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// In pursuit of models for social impact design & community engagement in practice //



Jul '14 - Sep '14

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    Rabbit Architecture

    Matt Kleinmann
    Sep 30, '14 11:04 PM EST

    This post comes as the result of a lively banter on twitter, one that involved members of the KC design community. It's far from perfect - watching your hometown team potentially choke away its first playoff game of your lifetime will shorten your attention-span too - but below is my long-form response:


    I enjoyed following the 20+ notifications I got in the conversation between @freshbreadkc @KCMidtowner @MattNuge @Yeslikedavis and @lscott1967. I wanted to add to the conversation, but since this is a passion and occupation of mine, it would've taken more than 140 characters. Here's my thoughts:

    Speaking as just one architect (non-licensed, mind you), I think my profession is uniquely positioned to envision, design, and then build within the urban fabric systems and structures that support the community. We're not the only ones that do it, as Sean (@freshbreadkc and baker-in-residence as well as social art provocateur) can attest to, nor are we always the best at it (Sean would probably agree here too). But our industry, from how we're educated to how we're licensed by our state to who we work for and what we ask to get paid for the work we do, makes our industry uniquely suited for developing projects. Most of these projects have the very real potential to raise the quality of life in the surrounding community. But here's the kicker: by and large, we don't know how to do it.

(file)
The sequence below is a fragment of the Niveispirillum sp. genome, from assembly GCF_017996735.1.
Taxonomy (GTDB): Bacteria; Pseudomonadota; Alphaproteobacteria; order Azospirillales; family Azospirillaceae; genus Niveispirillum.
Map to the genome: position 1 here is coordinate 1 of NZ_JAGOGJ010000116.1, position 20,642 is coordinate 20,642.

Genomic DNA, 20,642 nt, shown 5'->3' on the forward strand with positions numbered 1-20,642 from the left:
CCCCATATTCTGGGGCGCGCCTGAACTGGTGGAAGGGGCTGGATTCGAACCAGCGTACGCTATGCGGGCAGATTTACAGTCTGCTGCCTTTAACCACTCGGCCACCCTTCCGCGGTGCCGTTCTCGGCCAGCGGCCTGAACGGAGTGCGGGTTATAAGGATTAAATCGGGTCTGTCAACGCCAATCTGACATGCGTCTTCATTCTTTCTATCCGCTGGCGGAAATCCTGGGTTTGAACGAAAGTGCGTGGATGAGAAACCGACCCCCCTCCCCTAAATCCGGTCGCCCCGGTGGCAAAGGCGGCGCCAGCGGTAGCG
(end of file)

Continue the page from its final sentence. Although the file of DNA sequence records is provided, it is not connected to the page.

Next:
That's changing, however, as is the overall myth that good design comes from inherently singular (and therefore insulated) 'designers' is continuing to erode. In terms of 'high design', or design that graces the cover of magazines - and affords name recognition akin to Frank Lloyd Wright, Frank Gehry, Le Corbusier, Zaha Hadid, etc. - design does still rest on the laurels of the artistic genius. The issue is that, in pursuit of greater relevancy and more lucrative commissions, both the universities that train architects and the design firms that aspire for greater prestige amongst other design firms, we've effectively limited our involvement to only what we are liable for, insured for, and therefore tend to care less about the concerns others. For example, the new Louvre Museum being designed in Dubai is a modern marvel for an architect... but the artists in the area refused to collaborate because of human rights violations related to its construction.

    At the same time, the pendulum has swung in the opposite direction towards more socially sustainable forms of architecture. Following the models found in the fields of law and healthcare, designers are finally starting to take on a 'do no harm approach', and beginning to work primarily in the public's best interest, and not solely in the interest of their client. The emergence of Public Interest Design (or Social Impact Design), speaks to the larger trend among architects and planning professionals interested in forming non-profit design firms that take on the wicked problems in cities. Community Design Centers, a hallmark of the 1960's and 70's, are returning back in style, where entrepreneurial designers are aligning the design of a project with a greater mission for social welfare, and then helping design the systems that fund and eventually build their projects.